you can’t go home again. And boy are they right. Steven Kasher of Steven Kasher Gallery and alumni of the New York Studio School, organized a symposium on Saturday, December 13 around his current show, 12 Painters: The Studio School, 1974/2014. I attended the Studio School after college, so I had a passing interest in attending the conversation that might take place.
Robert Bordo, a panelist and early alumni of the school: “The school accepted and
encouraged a “culture of dropouts”. There was no application process. You showed up with some work, talked to Mercedes Matter, who started and ran the school. If she thought you were good fit, you were accepted, end of story or the beginning of new one.
The school was originally located on lower Broadway.
Robert Bordo: “A man followed me into the building. He was disheveled, dirty clothes, beard. He followed me into the elevator. I thought he was going to get off on another floor and panhandle. Instead he exited the elevator on the same floor as me, the school floor. He went into the open studio. A woman was in the middle of painting. The paint on her canvas still wet. He took his hand and smeared all on the paint on the canvas. She was horrified.
The man said to her, “You think you’re in Hell, but you won’t be. You’ll be in this room.”
The rest of us were alarmed. We thought we should call the police. The man saw our faces. He said, “I am Milton Resnick. I was asked to come and teach here.”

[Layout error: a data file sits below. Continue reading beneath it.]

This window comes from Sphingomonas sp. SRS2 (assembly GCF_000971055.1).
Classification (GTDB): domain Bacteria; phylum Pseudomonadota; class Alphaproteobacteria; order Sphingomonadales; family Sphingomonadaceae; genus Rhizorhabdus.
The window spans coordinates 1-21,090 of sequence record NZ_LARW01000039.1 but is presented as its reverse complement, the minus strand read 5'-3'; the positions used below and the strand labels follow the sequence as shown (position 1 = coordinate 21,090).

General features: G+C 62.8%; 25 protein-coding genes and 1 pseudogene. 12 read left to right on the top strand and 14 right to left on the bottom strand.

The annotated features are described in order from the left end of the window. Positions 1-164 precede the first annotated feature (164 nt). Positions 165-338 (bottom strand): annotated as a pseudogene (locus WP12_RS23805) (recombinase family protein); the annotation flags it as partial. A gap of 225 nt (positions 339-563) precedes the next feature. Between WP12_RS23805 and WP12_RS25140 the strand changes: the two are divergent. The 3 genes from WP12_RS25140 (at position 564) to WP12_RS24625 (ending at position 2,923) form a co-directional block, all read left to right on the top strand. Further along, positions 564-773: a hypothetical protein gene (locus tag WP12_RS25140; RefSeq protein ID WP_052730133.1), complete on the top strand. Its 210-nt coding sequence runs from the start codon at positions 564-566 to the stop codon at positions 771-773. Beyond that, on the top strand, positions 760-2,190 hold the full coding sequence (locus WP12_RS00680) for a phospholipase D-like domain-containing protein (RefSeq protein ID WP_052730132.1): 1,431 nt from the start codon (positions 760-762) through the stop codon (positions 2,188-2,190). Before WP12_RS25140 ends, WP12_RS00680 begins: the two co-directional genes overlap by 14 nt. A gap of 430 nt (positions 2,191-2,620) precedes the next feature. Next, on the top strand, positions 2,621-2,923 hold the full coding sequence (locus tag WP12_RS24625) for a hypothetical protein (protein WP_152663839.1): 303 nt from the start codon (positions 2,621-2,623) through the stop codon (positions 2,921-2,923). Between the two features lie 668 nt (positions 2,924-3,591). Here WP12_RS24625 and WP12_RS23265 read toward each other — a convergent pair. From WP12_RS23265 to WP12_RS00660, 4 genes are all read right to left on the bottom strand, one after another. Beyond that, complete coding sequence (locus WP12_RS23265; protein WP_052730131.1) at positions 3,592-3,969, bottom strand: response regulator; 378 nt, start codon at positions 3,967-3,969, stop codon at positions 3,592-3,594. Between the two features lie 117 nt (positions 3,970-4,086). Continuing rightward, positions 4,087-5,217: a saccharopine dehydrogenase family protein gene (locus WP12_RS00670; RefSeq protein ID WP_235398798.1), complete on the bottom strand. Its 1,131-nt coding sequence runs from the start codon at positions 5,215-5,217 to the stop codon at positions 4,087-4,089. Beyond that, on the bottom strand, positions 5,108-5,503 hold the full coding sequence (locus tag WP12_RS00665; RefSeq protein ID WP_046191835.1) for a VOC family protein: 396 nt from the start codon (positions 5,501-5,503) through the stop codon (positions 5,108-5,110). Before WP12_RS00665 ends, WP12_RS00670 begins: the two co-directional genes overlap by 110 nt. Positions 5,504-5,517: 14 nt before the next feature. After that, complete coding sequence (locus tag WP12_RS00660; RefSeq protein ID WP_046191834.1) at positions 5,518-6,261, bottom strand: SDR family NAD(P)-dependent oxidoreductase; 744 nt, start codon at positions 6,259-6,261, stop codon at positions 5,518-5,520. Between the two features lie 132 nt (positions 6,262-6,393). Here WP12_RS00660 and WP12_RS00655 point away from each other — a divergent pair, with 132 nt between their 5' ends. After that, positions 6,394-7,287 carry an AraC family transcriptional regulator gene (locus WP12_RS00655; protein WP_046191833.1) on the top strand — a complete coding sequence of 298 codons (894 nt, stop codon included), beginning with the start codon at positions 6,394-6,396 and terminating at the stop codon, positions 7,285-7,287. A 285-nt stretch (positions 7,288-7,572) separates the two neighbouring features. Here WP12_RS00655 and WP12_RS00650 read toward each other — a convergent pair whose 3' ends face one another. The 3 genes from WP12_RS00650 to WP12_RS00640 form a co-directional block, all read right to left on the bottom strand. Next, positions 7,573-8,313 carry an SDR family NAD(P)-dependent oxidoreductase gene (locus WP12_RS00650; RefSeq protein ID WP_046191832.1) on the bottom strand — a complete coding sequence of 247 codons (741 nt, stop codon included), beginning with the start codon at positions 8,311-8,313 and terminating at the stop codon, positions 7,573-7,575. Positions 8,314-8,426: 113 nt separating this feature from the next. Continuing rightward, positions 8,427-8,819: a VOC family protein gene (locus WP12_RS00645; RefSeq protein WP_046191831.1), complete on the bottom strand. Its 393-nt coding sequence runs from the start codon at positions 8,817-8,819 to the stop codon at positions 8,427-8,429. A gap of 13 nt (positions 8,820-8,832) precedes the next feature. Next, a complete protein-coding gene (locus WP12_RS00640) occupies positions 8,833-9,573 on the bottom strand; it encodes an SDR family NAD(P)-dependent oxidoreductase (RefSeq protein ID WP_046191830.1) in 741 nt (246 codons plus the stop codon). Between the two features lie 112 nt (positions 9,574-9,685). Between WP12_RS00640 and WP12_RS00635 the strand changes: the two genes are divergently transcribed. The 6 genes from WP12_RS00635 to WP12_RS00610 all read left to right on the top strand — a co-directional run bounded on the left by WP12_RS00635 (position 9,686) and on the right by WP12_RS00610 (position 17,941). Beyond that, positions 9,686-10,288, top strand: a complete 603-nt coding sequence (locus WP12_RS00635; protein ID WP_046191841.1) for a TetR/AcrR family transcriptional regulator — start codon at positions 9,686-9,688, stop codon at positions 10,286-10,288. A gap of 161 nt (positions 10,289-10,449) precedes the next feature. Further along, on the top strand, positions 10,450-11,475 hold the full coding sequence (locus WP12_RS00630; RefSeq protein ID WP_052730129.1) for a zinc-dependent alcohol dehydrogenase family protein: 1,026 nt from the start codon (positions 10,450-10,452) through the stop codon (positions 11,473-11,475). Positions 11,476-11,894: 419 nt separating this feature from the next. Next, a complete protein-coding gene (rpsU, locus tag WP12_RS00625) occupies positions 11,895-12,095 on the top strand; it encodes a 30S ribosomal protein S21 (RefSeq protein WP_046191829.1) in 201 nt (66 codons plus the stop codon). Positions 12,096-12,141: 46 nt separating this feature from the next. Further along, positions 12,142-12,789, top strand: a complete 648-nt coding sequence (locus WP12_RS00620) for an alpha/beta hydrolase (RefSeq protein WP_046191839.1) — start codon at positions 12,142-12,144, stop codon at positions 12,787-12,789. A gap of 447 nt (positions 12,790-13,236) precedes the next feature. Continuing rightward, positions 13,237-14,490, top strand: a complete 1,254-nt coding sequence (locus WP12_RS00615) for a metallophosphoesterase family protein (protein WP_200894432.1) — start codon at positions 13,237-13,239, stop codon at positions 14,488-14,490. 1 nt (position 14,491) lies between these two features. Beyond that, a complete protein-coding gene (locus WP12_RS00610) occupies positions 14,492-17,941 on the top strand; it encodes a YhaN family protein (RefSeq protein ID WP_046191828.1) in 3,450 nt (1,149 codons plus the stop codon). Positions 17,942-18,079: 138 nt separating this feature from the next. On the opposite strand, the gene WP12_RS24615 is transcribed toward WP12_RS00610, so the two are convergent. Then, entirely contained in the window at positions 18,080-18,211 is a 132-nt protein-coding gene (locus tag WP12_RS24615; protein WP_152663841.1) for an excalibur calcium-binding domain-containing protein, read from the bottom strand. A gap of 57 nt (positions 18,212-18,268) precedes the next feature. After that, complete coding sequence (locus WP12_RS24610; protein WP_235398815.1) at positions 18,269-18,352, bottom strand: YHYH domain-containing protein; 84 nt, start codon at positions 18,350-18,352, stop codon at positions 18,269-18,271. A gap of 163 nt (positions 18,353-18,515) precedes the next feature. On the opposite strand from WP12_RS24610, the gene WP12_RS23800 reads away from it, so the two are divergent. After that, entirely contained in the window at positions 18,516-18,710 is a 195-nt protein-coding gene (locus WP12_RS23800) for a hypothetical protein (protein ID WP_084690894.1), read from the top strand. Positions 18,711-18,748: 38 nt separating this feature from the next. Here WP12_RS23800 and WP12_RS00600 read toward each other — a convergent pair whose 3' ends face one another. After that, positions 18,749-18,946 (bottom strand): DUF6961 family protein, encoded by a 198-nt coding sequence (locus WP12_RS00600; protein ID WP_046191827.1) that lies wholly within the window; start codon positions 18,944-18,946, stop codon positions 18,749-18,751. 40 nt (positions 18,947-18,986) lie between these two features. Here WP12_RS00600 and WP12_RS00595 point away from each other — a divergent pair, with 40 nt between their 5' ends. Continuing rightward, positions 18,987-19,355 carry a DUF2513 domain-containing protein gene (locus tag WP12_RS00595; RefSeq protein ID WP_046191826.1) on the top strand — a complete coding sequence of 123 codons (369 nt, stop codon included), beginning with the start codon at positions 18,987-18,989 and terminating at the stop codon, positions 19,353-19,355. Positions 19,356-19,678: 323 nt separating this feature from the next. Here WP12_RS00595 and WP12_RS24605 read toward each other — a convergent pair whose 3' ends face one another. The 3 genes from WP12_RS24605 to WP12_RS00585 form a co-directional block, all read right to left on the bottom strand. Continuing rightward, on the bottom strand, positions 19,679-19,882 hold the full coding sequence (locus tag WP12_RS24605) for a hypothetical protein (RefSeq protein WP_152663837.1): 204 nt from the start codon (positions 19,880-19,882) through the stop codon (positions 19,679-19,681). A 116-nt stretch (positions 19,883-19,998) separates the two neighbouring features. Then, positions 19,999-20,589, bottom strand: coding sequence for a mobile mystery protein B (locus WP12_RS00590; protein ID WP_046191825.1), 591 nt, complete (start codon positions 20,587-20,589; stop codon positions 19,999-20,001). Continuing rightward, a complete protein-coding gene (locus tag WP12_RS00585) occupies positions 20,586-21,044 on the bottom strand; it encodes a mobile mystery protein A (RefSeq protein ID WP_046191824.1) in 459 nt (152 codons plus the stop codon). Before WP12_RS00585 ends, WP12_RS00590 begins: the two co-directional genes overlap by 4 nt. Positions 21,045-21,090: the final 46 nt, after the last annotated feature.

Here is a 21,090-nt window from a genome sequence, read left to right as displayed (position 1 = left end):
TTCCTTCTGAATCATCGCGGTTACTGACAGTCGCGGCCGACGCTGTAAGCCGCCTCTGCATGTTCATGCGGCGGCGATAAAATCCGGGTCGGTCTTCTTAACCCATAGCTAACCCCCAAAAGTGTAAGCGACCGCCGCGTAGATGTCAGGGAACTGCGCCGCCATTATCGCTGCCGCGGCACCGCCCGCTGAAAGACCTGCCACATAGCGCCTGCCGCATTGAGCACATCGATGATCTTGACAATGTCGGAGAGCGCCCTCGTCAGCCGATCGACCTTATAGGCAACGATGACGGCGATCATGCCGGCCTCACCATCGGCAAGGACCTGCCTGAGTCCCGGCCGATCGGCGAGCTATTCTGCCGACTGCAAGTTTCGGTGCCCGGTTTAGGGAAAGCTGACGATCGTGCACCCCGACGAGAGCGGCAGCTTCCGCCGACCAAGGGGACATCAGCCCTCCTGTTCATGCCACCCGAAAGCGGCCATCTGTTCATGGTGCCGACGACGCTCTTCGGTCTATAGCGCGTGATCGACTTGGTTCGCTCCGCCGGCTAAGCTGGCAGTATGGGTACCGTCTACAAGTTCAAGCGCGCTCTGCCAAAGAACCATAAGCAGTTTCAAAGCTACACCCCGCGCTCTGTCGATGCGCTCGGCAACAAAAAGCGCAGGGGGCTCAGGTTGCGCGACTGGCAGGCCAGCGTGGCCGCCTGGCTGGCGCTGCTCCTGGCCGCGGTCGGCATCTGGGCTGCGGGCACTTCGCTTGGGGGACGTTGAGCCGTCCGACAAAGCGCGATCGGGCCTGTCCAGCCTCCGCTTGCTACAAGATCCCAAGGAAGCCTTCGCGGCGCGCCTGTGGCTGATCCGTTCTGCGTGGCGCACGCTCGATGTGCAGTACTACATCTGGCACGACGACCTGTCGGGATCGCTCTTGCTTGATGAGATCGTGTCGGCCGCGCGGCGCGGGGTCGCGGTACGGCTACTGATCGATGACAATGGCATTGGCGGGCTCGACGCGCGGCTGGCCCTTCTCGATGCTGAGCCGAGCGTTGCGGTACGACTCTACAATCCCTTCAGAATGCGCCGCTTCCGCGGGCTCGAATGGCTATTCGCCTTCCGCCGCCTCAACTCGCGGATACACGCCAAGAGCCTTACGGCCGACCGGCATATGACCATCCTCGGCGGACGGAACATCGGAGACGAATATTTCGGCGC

That is not only an apocryphal story. It sums up The New York Studio School. The School was formed in a rebellious moment. 4 hours of drawing and 4 hours of painting or 4 hours of drawing and 4 hours of sculpting. That was it. Some people thought it was a bastion of conservatism, based on an old European model. And in some ways this was true. It was all about observation and imagination.
The school now offers, classes, certificates and MFA degrees. This is probably the only way to survive in the current economic environment. I am grateful to having attended the school when it still was part of “atelier system.” Lots of friends, who are alumni have had long careers in the art world. I didn’t last long: realizing long go, I had limited talent and qualified motivation. As someone said on Saturday, the goal was to let students see the artist they might become. It did that for me.
Hold fast to dreams
For if dreams die
Life is a broken-winged bird
That cannot fly.
Hold fast to dreams
For when dreams go
Life is a barren field
Frozen with snow.